Things to Consider when Buying Printed Circuit Boards
Hello, and welcome to another hub of mine about electronics.
In this hub, you'll learn what is involved in buying a batch of printed circuit boards for your future electronics project, from design to assembly. Let's get started, first some info for those who don't know what PCB are ( This guide is a rewrite of my own quick guide to buying printed circuit boards, available at PCB reference).
Printed circuit boards are made of laminates of insulating materials, often fiberglass covered with epoxy, that help the components that make a circuit have a firm base for soldering and use. The component connections are made with tracks that run on one or both sides of the board, and the contact points, called pads, are often drilled for the pins to go through and be soldered to the board.
The green color most people are familiar with is a protective layer called solder mask. This layer helps to protect the tracks from corrosion and wrong joints in the soldering process that could cause a short circuit or other malfunctioning. Most professional boards also use what is called a silkscreen, which is mostly used for drawing the outlines of the components or to write some trademark notice or other comments directly to the board.
So let's start with the ordering process. There are some things to do before you actually order the boards, one is to check if the manufacturer you are considering offers short runs or standard sizes, as that will allow you to buy a cheap set and not have to pay upfront for a large batch of custom boards when you only need one or two.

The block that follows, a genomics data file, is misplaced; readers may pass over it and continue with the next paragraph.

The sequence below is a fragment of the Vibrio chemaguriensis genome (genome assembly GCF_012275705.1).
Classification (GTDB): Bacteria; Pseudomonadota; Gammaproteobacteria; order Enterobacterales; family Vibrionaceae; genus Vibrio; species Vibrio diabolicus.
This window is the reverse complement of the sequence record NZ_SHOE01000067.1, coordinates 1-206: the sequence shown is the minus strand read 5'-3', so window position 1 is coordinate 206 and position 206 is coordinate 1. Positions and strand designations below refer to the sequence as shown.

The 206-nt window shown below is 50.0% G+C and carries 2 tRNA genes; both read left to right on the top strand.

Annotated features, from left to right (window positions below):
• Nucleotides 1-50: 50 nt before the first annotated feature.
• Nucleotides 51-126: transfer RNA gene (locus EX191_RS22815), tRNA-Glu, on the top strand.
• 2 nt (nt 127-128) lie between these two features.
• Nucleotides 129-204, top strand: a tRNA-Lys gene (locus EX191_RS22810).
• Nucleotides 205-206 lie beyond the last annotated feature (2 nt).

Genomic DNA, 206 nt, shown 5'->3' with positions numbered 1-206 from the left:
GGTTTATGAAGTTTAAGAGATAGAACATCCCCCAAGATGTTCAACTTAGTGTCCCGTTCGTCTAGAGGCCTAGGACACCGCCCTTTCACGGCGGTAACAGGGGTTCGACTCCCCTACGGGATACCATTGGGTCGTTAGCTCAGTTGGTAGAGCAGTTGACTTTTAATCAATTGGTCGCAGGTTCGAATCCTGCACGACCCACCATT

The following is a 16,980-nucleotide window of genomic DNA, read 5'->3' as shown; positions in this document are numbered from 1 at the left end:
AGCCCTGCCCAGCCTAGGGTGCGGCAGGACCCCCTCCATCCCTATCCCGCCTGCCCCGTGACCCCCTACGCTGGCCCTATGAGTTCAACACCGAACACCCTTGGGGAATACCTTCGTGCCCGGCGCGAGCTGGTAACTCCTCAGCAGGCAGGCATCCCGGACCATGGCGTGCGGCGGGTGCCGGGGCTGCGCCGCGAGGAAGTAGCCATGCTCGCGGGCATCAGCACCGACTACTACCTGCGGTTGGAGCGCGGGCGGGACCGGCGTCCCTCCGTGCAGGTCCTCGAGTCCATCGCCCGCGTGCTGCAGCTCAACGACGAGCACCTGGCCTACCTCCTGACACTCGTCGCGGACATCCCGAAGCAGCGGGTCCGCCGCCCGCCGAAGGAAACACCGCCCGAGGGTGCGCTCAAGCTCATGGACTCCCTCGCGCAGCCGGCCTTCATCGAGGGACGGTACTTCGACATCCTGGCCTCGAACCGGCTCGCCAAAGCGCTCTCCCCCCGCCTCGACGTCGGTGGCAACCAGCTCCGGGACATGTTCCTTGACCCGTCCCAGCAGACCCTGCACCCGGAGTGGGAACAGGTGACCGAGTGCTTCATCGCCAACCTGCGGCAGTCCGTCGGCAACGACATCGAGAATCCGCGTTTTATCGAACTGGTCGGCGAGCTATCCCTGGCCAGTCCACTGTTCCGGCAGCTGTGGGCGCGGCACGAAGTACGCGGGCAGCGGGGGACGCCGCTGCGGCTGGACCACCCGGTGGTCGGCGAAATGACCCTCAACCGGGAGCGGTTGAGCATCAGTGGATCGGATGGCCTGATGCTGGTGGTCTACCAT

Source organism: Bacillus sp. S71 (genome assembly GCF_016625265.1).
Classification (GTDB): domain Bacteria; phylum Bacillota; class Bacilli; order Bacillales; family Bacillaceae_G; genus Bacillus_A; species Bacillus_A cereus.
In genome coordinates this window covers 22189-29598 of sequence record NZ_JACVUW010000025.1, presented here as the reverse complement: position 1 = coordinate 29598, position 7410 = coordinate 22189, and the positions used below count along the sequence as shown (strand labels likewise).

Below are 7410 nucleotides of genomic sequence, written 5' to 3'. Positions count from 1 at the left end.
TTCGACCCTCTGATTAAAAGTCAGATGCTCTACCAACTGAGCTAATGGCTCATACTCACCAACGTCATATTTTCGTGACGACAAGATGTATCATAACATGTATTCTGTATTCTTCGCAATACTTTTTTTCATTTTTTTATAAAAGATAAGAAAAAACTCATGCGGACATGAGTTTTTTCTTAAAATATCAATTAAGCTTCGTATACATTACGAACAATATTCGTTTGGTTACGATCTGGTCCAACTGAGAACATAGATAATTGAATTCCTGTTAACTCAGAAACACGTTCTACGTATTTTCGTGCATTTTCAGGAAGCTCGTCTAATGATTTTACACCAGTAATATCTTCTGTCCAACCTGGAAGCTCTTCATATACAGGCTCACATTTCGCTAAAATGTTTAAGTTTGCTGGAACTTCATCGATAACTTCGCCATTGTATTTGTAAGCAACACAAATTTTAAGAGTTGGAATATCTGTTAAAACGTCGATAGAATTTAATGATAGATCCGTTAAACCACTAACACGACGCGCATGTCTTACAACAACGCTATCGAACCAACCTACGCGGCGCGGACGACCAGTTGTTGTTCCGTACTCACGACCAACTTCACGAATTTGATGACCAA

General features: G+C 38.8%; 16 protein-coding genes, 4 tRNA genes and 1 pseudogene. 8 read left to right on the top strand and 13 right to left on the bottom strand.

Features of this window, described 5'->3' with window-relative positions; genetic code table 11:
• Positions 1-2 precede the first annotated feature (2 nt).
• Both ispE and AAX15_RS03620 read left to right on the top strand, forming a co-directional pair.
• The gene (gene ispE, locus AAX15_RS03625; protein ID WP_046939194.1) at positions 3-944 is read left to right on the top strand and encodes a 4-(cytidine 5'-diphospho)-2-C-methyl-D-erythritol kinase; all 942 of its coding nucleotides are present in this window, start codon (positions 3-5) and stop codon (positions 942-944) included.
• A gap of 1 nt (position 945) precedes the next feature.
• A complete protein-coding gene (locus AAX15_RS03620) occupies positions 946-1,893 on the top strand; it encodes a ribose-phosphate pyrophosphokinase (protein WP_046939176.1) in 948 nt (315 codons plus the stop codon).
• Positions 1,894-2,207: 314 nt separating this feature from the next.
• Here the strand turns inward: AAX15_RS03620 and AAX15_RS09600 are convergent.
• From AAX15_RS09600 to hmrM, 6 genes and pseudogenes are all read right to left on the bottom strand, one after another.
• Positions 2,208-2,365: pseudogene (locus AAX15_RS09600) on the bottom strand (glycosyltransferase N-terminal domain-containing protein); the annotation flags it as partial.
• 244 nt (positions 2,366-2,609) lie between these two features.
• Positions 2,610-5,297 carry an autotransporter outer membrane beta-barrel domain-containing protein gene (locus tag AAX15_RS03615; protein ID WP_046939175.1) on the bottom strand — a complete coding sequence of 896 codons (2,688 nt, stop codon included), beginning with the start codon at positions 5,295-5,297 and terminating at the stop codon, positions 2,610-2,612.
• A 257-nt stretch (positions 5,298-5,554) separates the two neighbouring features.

First thing to do is to have a circuit design and schematic, because why would you need a circuit board if you don't even have a circuit in the first place?. There are many free tools out there that will help you with creating your schematic, and I suggest you look for one that will allow you test and simulate the behavior of the circuit, and also to create at least one working prototype of your project to ensure that it will work before ordering your boards, because if the circuit is defective, a good board can't do much to make it work like its supposed to.
Now that you have your schematic and prototype tested and built, you need to actually design your printed circuit board.
This process can cover quite a bit of time and a lot of working knowledge of how the routing of the tracks affects the performance of your circuit, but for the first and simple circuits, it can be quite easy to do. There are many manufacturers that offer their own software solution for the design of the boards, make sure to check their sites for a download and instructions on how to use them.
Also note that since you most likely will be ordering one of their standard sized boards, you need to set the project for your design using those dimensions, or they may not be able to built it for the price specified, since they most likely will consider it a custom job.
One of the benefits of using software to design the boards is that the output files have been standardized to the Gerber file format, that is used for the plotters when actually printing the tracks on the boards, so any tool you use should have the option to export the design to said format.
Again, its time to double check your design, prototype and now the board layout, since any defects in this stage will cost you money on replacements if you discover them after ordering the boards, so make sure to get them right. After that, getting the boards is as easy as selecting the boards you want to order, upload the Gerber file and pay.
First thing to do once you have your boards is to check them for manufacturing defects and shipping damage, such as broken boards, holes not drilled or tracks incomplete or defective. Doing this before you start soldering the parts will allow you to have a replacement quickly in case of defect, while saving you money on replacements or having to desolder your work before sending in for replacement or refund.
Now that you have your boards safe and working, its time to actually build your circuit, which should work as you double and triple checked them before ordering the boards.
Having your circuit in a printed circuit board is a great asset to your project, as it makes them look professional and depending on complexity, even impressive by themselves.
Good luck in your projects, and have fun making electronic circuits!
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